LEE, T.B. (21/11/2013), "Here’s how Bitcoin charmed Washington", The Washington Post, The Switch, Retrieved: http://www.washingtonpost.com/blogs/the-switch/wp/2013/11/21/heres-how-bitcoin-charmed-washington/
LO, S. and Wang, C. (2014), Bitcoin as Money?, Federal Reserve Bank of Boston, Retrieved: http://www.bostonfed.org/economic/current-policy-perspectives/2014/cpp1404.pdf
NAKAMOTO, S. (2008), Bitcoin: A Peer-to-Peer Electronic Cash System, Retrieved: https://bitcoin.org/bitcoin.pdf
NEIL, I. (12/04/2013), Bitcoin is ludicrous, but it tells us something important about the nature of money, The Washington Post, Wonkblog, Retrieved: http://www.washingtonpost.com/blogs/wonkblog/wp/2013/04/12/bitcoin-is-ludicrous-but-it-tells-us-something-important-about-the-nature-of-money/
PRISCO, G. (05/10/2014), The Extropian Roots of Bitcoin, Cryptocoins News, News, Retrieved: https://www.cryptocoinsnews.com/extropian-roots-bitcoin/
QUENTSON, A. (03/07/2014), Nick Szabo (Bitcoin founder Satoshi Nakamoto?) Breaks his Silence with a Tweet, Cryptocoin News, News, Retrieved: https://www.cryptocoinsnews.com/nick-szabo-bitcoin-founder-satoshi-nakamoto-breaks-silence-tweet/
RIZZO, P. (30/04/2015), Remove Satoshi as Founding Member, Says Bitcoin Foundation Director, Coindesk, News, Retrieved: http://www.coindesk.com/remove-satoshi-as-founding-member-says-bitcoin-foundation-director/?utm_content=buffer13ec2&utm_medium=social&utm_source=twitter.com&utm_campaign=buffer
VV.AA (2014), FATF Report: Virtual Currencies Key Definitions and Potential AML/CFT Risks, FATF/OECD, Retrieved: http://www.fatf-gafi.org/media/fatf/documents/reports/virtual-currency-key-definitions-and-potential-aml-cft-risks.pdf
What are the Advantages and Disadvantages of Bitcoin? @ https://coinreport.net/coin-101/advantages-and-disadvantages-of-bitcoin/
Alta confianza en Bitcoin entre norteamericanos, británicos y argentinos @ http://elbitcoin.org/confianza-bitcoin-norteamericanos-britanicos-argentinos/
The Demographics Of Bitcoin @ http://www.zerohedge.com/news/2013-03-10/demographics-bitcoin
Bitcoin mining @ http://www.bitcoinmining.com/
Earn Bitcoins in 8 different ways @ http://earn-bitcoins.com/
Bitcoin IRS Tax Guide For Individual Filers @ http://www.investopedia.com/university/definitive-bitcoin-tax-guide-dont-let-irs-snow-you/................................................................................................................................................................
- Satoshi Nakamoto in http://p2pfoundation.net/bitcoin Accessed: 02/03/15
- Bitcoins transactions are encrypted in groups called blocks. What mining essentially does is guessing the number that decrypt a block through complicated math operations that can only be done by certain specific softwares. It is basically like if your computer was participating in a super-fast lottery.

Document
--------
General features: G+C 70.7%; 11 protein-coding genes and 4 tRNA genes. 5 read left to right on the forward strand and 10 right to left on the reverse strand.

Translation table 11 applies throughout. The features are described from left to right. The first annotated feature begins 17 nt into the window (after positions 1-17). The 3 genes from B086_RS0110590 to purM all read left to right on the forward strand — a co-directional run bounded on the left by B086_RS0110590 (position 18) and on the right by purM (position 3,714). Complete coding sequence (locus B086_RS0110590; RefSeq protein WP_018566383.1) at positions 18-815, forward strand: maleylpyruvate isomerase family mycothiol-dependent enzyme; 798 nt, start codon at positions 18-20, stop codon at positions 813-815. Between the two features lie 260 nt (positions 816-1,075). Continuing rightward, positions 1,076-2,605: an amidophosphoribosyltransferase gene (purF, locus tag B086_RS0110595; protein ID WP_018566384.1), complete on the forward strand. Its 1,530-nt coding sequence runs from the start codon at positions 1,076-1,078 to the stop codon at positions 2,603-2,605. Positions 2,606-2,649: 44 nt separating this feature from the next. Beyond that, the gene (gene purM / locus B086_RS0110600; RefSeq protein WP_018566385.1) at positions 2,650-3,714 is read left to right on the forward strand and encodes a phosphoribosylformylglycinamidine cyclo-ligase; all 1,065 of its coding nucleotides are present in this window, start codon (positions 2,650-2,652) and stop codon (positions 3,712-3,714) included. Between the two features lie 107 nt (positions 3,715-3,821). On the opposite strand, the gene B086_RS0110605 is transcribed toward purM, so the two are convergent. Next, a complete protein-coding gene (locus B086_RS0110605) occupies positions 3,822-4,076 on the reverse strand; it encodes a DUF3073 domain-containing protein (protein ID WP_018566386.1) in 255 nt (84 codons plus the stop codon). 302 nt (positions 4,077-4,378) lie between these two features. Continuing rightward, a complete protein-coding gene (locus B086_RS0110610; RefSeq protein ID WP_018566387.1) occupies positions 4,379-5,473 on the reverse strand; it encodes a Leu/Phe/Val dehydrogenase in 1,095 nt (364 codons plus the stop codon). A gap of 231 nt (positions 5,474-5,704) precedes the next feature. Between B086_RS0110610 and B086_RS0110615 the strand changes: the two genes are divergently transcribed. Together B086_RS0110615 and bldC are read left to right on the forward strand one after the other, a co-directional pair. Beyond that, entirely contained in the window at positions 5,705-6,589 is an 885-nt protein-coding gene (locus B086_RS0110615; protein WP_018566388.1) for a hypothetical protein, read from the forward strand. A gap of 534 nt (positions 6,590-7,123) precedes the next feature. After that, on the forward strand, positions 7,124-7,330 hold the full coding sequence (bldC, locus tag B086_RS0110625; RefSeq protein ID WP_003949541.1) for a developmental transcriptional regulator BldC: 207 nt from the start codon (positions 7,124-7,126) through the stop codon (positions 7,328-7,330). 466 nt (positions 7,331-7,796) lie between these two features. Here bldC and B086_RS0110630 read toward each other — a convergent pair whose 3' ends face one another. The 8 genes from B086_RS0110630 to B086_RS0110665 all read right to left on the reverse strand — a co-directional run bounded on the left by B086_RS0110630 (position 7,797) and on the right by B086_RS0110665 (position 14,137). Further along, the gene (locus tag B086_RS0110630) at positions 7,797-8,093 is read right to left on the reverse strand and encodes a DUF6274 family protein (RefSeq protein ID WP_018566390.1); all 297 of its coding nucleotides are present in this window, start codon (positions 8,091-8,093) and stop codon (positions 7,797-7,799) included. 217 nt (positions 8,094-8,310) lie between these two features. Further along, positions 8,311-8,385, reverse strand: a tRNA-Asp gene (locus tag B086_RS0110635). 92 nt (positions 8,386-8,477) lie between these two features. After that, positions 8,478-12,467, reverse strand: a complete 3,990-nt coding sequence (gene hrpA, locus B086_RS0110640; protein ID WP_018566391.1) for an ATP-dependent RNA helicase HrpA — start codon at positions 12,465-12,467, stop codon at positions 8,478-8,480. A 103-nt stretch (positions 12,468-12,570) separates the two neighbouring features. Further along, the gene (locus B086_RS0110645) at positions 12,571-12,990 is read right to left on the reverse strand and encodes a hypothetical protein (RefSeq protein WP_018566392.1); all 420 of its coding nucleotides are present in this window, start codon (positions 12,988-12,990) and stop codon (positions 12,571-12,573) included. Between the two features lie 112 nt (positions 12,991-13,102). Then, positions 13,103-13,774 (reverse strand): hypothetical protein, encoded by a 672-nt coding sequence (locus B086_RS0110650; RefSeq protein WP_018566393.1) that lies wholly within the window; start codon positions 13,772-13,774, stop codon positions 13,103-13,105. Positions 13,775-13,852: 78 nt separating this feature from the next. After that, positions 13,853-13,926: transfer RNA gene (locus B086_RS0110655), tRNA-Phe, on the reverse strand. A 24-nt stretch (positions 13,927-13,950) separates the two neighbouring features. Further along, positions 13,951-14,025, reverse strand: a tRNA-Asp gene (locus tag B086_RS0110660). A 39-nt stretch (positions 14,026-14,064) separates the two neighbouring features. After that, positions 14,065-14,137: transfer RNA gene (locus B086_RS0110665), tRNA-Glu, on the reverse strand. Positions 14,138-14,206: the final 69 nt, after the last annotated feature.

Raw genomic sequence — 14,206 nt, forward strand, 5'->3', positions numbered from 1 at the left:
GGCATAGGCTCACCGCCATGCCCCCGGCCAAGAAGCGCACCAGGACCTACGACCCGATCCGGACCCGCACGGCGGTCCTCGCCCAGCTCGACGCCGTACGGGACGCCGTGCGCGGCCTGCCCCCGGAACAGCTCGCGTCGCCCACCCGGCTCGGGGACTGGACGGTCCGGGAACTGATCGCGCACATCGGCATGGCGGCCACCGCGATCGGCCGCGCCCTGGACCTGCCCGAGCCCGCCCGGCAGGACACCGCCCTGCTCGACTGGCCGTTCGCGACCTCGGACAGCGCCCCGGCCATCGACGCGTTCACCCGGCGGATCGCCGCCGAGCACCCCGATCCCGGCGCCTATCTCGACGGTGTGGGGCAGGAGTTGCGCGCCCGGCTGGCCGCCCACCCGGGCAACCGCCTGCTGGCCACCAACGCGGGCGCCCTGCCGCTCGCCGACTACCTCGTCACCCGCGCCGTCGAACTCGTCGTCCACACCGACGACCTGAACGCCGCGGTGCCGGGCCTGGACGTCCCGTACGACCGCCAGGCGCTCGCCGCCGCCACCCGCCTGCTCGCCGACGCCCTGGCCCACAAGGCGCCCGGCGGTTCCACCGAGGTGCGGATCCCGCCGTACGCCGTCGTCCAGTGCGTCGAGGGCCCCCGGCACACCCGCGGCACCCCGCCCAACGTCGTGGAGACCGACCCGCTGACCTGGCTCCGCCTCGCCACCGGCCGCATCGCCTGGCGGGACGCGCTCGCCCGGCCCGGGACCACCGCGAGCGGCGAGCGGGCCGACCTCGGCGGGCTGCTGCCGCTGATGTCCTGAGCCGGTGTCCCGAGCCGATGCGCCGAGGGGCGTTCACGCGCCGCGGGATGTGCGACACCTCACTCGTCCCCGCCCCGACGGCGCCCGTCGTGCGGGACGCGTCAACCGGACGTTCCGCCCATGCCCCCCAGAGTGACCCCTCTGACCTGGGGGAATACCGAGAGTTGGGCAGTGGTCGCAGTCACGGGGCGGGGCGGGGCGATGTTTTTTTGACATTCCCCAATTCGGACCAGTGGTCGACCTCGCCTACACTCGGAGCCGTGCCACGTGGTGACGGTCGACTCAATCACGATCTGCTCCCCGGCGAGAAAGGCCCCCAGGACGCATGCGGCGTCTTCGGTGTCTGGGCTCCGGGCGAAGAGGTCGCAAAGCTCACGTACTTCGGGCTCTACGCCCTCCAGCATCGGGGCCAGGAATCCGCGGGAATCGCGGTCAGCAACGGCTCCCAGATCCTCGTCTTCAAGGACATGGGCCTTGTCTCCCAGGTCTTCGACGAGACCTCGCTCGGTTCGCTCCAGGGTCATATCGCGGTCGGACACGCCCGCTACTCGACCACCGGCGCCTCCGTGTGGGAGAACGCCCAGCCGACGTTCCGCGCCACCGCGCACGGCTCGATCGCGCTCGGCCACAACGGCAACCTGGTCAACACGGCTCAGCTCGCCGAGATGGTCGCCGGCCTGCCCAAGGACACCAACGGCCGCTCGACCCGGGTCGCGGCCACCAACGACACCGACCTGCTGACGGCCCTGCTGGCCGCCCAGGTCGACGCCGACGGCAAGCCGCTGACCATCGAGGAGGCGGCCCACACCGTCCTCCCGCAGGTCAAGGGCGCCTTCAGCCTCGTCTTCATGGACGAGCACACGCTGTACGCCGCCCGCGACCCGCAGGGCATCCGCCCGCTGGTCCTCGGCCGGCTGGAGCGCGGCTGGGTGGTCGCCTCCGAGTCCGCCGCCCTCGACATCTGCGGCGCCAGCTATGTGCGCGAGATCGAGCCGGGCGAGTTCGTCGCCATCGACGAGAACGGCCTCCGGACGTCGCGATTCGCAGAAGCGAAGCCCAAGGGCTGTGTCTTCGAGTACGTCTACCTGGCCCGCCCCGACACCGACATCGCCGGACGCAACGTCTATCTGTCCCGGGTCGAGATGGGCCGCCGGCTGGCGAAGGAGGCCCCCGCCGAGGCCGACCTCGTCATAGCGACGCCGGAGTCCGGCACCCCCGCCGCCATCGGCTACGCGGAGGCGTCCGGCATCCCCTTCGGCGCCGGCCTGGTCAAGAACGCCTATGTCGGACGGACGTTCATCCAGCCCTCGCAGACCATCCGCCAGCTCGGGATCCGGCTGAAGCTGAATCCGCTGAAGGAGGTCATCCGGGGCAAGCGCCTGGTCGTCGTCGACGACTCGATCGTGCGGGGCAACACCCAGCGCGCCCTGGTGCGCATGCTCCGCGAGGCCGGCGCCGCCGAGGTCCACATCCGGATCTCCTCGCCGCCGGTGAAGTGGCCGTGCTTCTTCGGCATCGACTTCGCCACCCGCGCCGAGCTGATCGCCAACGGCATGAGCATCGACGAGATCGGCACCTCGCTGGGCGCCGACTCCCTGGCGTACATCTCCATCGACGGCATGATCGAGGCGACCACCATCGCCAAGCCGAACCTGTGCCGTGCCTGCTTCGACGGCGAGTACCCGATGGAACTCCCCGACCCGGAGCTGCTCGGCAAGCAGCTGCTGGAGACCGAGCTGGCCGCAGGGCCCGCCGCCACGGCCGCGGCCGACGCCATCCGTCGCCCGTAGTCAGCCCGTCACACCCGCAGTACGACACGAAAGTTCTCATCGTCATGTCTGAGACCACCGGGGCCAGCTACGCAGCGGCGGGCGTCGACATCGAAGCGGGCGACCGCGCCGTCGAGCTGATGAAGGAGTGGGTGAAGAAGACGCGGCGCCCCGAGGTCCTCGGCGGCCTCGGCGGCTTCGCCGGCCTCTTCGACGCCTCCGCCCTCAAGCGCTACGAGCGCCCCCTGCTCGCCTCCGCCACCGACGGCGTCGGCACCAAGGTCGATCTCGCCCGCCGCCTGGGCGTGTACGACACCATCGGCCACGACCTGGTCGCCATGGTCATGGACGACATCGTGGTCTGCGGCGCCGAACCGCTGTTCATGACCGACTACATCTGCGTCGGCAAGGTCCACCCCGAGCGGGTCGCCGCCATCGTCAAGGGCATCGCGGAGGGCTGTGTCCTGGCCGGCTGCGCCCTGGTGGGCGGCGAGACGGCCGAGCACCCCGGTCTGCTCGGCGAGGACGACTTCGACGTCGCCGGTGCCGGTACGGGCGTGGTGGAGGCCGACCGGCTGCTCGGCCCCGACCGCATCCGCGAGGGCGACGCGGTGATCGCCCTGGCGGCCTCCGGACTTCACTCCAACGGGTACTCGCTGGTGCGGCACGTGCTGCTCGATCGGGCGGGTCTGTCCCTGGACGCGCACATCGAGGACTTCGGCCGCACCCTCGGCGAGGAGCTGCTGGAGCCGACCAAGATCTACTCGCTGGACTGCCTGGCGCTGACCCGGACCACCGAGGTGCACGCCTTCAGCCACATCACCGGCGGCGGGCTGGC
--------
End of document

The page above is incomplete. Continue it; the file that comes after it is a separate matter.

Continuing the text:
- Asic (Application-Specific Circuit Chips) is a special type of chip specifically designed for Bitcoin mining and which should be included in the CPU in order to make it suitable to solve the complex mathematical problems involved in the process. Several companies such as Butterfly Labs (http://www.butterflylabs.com/) or Avalon offer systems built specifically for Bitcoin mining.
- Krugman, P. (12/04/2013), "Adam Smith hates Bitcoin", New York Times, The Opinion Pages, Retrieved: http://krugman.blogs.nytimes.com/2013/04/12/adam-smith-hates-bitcoin/?_r=0, Accessed: 03/03/15
- A few short articles have been published regarding that matter though. For instance: http://www.bloomberg.com/news/articles/2013-04-12/virtual-bitcoin-mining-is-a-real-world-environmental-disaster,
- Gerber, R. (1/29/2015), "Why Apple Pay And Dollars Are Killing Bitcoin", Forbes Magazine, Investing, Retrieved: http://www.forbes.com/sites/greatspeculations/2015/01/29/why-apple-pay-and-dollars-are-killing-bitcoin/ Accessed: 03/02/2015
- According to http://bitcoincharts.com/ it has fluctuated from around 2$ in 2011 to 1,200$ in 2014 to approximately 235$ in April 2015.
- The lack of consistent and reliable surveys about the public awareness of crypto-currencies result alarming. There are several places that offer statistics concerning bitcoin, but most of them are displayed within bitcoin-oriented publications and they also differ significantly between each other. While the Wall Street Journal published in 2014 that 76% of the american population didn´t know about bitcoin and even “don´t care to know”, a consumer survey made by Commonwealth of Massachusetts Division of Banks in the same year said that only 45% of respondents didn´t know about the cryptocurrency. On the other hand, Bitcoin News said that in the UK 71% of the population have heard about it but still don´t know exactly how it works. In spite of the cyphers, most surveys do agree in the crescent public interest towards this kind of phenomena. (The references for the surveys analyzed in this article can be found in the bibliography)
- Popper, N. (29/04/2015), "Can Bitcoin Conquer Argentina?", New York Times Magazine, Accessed:http://www.nytimes.com/2015/05/03/magazine/how-bitcoin-is-disrupting-argentinas-economy.html?smid=fb-nytimes&smtyp=cur&bicmp=AD&bicmlukp=WT.mc_id&bicmst=1409232722000&bicmet=1419773522000 Retrieved: 29/04/2015
- Commentaries in the video “What is bit coin mining?” Retrieved: https://www.youtube.com/watch?v=GmOzih6I1zs Accessed: 02/02/15
- Turk, V. (10/12/2014), "The Devote and Lucrative World of Bitcoin Fan Art", Vice, Motherboard, Accessed:http://motherboard.vice.com/read/the-devout-and-lucrative-world-of-bitcoin-fan-art, Retrieved: 02/03/2015
- Pearson, J. (1/05/2015), "Why Satanists Love Bitcoin", Vice, Motherboard, Accessed: https://en.bitcoin.it/wiki/Myths#Bitcoin_violates_governmental_regulations, Retrieved: 1/05/2015